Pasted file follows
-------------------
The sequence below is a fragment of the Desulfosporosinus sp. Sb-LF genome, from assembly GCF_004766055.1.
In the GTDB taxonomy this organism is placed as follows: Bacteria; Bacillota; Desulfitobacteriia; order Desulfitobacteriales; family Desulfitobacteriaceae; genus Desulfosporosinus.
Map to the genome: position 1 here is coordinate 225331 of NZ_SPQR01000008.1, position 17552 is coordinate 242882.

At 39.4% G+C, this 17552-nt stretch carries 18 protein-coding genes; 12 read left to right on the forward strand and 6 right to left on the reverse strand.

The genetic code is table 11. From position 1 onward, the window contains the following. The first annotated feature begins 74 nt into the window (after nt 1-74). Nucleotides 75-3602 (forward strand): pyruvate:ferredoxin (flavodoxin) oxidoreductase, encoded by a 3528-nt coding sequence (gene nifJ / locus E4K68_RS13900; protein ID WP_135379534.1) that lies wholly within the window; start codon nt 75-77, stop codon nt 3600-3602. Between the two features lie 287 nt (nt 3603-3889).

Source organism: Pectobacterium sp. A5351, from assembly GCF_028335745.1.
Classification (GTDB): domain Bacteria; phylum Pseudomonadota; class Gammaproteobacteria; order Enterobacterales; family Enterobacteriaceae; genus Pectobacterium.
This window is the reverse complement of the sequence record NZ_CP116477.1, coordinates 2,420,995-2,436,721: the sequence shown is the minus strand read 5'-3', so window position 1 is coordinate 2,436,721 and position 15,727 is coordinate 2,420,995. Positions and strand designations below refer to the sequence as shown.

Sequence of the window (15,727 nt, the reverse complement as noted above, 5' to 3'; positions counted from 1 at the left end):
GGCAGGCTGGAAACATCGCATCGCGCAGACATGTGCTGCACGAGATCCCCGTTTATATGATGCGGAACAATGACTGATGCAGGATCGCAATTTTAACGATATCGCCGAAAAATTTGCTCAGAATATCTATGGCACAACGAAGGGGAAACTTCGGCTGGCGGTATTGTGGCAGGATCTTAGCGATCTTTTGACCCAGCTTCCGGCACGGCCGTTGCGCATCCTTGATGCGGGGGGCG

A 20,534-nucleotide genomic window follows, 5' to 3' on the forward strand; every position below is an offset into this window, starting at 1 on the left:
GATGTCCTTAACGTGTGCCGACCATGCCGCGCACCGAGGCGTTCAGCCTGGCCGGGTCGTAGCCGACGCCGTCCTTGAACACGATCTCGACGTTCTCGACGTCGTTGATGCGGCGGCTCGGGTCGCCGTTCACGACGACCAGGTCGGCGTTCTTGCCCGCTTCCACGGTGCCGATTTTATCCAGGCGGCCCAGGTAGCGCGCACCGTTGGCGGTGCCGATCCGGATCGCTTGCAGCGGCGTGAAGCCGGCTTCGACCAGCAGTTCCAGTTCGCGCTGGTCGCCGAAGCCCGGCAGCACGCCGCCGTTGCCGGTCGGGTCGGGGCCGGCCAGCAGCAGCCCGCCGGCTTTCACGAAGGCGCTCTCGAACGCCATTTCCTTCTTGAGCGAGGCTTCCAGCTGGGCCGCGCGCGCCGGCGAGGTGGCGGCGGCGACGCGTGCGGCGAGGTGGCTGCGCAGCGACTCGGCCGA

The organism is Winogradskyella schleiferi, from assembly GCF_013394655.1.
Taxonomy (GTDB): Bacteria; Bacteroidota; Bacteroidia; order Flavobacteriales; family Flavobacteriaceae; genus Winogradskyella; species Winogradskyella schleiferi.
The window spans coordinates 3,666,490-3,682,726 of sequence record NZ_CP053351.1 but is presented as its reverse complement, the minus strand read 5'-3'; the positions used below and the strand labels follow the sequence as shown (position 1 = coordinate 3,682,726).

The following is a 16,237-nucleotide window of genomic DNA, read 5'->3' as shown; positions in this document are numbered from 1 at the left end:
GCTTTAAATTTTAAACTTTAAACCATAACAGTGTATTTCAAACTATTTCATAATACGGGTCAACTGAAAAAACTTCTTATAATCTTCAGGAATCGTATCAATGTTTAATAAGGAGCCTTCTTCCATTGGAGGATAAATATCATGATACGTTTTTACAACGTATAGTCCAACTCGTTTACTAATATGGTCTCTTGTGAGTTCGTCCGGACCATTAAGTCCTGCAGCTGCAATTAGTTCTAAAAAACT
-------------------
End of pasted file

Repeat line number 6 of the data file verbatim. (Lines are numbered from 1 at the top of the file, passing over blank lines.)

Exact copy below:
Source organism: Pectobacterium sp. A5351, from assembly GCF_028335745.1.